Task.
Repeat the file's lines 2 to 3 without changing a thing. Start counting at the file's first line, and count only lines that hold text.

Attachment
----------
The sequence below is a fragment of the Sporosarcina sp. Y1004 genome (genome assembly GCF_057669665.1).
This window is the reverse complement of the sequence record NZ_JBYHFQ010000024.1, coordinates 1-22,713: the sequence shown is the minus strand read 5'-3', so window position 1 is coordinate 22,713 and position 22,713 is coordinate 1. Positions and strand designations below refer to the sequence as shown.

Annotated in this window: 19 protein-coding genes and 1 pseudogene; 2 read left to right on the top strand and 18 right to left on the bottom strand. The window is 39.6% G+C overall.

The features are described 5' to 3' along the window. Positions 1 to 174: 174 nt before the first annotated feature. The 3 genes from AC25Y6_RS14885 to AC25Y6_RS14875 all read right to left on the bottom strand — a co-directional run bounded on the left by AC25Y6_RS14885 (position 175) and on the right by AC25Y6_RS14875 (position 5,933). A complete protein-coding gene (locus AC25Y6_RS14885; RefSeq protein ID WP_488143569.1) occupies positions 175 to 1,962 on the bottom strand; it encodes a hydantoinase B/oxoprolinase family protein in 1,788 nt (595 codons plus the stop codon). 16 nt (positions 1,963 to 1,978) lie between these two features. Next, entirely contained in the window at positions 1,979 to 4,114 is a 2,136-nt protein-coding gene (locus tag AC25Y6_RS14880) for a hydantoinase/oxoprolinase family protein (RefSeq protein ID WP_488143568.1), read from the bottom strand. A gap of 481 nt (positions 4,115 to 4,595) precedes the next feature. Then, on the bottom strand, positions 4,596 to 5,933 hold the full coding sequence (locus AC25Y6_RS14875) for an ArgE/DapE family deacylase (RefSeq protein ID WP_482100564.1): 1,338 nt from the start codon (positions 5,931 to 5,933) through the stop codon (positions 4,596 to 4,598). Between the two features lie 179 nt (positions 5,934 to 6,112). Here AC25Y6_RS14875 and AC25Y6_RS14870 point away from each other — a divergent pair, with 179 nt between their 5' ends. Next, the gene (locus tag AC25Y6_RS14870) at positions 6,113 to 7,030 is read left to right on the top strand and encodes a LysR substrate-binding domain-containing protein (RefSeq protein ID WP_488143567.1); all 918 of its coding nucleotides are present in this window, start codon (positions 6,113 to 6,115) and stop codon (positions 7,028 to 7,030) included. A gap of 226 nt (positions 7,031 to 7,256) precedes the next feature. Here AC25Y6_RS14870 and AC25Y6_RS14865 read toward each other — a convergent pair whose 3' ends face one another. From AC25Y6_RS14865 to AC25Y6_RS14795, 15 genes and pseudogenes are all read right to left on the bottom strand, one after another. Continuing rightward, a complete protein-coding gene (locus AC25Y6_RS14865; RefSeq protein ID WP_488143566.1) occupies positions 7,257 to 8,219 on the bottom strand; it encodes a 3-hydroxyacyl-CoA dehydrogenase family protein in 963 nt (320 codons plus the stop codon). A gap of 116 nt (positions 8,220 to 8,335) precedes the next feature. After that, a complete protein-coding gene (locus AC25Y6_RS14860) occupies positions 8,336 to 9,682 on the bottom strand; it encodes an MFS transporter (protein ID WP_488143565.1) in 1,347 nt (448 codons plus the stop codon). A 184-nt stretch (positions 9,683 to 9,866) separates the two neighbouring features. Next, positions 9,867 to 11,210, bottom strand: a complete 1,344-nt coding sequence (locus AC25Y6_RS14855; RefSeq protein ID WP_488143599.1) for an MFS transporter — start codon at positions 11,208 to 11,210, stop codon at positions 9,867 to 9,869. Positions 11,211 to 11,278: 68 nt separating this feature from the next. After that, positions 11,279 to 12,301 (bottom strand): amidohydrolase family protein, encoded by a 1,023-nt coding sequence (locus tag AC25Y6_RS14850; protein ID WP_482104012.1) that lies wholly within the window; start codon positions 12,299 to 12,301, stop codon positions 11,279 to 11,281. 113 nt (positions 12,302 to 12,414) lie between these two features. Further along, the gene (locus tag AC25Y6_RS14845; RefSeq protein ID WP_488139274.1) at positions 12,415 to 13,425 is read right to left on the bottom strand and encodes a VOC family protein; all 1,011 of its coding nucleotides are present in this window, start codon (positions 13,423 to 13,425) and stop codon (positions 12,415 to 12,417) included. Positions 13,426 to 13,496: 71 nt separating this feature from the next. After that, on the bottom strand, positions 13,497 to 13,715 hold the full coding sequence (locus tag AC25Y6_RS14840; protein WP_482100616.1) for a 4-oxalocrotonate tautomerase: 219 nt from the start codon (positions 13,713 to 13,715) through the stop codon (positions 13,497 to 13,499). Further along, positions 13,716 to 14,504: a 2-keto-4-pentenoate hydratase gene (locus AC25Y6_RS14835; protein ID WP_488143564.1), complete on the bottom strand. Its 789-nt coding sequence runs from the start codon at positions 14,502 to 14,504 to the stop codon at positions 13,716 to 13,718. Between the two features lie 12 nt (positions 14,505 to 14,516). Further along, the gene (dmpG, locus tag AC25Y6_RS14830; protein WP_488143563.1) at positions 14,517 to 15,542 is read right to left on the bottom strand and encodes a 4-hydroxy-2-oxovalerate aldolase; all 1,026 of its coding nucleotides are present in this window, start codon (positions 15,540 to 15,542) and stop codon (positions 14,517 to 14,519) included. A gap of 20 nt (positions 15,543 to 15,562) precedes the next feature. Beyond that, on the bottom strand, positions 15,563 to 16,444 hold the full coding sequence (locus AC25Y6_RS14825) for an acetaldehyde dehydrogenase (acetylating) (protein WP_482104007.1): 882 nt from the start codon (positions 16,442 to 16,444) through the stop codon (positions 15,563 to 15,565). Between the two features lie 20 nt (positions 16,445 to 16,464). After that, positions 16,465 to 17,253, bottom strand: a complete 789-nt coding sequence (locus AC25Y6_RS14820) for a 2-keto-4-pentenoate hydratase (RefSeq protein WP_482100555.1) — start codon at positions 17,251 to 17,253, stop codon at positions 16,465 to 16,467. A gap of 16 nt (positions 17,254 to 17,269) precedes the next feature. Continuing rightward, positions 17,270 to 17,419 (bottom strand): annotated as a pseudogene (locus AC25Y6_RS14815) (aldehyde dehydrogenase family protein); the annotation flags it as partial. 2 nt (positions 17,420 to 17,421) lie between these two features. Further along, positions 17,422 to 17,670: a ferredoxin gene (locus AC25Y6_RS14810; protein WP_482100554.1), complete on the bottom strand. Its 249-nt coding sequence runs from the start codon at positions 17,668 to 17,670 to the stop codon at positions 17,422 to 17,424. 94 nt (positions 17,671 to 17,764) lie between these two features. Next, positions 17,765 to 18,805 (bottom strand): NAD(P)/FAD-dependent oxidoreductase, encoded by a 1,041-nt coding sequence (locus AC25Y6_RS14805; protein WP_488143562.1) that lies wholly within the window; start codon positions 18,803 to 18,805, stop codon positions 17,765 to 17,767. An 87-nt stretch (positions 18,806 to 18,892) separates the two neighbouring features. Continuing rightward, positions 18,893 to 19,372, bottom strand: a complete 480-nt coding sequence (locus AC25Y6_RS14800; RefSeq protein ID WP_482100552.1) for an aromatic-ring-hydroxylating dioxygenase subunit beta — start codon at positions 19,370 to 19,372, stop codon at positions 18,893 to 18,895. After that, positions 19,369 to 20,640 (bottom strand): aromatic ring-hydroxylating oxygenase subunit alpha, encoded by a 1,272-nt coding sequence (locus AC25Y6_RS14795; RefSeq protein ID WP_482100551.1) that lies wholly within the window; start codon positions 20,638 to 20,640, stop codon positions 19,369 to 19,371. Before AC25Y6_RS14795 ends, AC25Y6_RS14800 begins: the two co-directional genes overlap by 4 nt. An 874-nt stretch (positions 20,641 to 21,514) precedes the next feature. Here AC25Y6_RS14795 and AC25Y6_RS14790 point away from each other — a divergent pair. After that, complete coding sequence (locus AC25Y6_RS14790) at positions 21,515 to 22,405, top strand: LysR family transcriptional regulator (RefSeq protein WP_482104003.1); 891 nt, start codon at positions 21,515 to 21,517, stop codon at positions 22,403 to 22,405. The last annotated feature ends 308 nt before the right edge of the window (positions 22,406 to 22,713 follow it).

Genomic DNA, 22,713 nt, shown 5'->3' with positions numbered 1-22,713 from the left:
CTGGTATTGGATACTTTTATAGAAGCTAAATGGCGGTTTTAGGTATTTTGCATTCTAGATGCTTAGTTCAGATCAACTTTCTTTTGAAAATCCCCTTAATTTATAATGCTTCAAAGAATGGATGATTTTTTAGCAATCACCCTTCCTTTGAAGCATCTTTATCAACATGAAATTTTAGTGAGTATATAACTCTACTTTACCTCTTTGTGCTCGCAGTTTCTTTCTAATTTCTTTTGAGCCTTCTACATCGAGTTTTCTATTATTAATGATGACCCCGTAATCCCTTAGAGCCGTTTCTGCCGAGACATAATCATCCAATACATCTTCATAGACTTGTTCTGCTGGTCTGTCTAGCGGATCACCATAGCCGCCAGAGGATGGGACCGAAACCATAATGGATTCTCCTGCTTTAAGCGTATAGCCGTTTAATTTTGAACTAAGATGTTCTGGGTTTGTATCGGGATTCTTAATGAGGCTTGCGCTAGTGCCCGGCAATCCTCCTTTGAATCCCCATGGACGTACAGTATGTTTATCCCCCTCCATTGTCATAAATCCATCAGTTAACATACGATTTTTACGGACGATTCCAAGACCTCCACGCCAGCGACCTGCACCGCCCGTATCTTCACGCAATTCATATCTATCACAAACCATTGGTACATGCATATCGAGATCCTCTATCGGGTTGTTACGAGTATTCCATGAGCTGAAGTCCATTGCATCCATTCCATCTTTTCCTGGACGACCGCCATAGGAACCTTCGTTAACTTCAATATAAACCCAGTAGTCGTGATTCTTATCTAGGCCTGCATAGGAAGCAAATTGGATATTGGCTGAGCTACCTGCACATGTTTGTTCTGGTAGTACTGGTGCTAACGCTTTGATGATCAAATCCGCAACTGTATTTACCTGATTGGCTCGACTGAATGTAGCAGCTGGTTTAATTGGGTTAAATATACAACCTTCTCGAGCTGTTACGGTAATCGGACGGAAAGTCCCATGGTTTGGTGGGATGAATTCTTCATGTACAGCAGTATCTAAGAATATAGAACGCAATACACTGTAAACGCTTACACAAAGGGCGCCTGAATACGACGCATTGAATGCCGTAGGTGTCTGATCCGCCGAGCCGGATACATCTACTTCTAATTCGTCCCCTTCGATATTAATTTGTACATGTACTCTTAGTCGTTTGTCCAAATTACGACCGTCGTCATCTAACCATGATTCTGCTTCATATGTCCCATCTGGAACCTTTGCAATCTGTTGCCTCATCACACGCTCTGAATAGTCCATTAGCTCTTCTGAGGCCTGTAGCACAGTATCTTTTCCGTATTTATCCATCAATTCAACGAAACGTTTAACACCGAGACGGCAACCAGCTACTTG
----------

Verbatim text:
This window is the reverse complement of the sequence record NZ_JBYHFQ010000024.1, coordinates 1-22,713: the sequence shown is the minus strand read 5'-3', so window position 1 is coordinate 22,713 and position 22,713 is coordinate 1. Positions and strand designations below refer to the sequence as shown.

Annotated in this window: 19 protein-coding genes and 1 pseudogene; 2 read left to right on the top strand and 18 right to left on the bottom strand. The window is 39.6% G+C overall.